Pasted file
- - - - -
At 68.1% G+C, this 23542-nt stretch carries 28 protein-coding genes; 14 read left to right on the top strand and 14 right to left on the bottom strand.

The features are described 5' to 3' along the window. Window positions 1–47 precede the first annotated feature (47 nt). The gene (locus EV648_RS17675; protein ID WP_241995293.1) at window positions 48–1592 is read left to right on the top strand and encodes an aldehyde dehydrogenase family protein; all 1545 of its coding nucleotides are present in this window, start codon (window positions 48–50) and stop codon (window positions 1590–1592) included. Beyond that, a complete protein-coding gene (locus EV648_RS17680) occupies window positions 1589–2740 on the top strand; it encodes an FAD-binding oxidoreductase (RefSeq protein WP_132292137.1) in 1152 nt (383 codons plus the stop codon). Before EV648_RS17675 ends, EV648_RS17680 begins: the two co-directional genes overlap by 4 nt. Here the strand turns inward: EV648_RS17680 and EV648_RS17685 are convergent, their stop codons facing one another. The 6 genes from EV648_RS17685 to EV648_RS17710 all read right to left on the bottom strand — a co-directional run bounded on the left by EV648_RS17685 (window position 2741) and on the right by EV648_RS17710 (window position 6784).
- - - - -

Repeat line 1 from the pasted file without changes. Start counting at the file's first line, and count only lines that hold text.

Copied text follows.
At 68.1% G+C, this 23542-nt stretch carries 28 protein-coding genes; 14 read left to right on the top strand and 14 right to left on the bottom strand.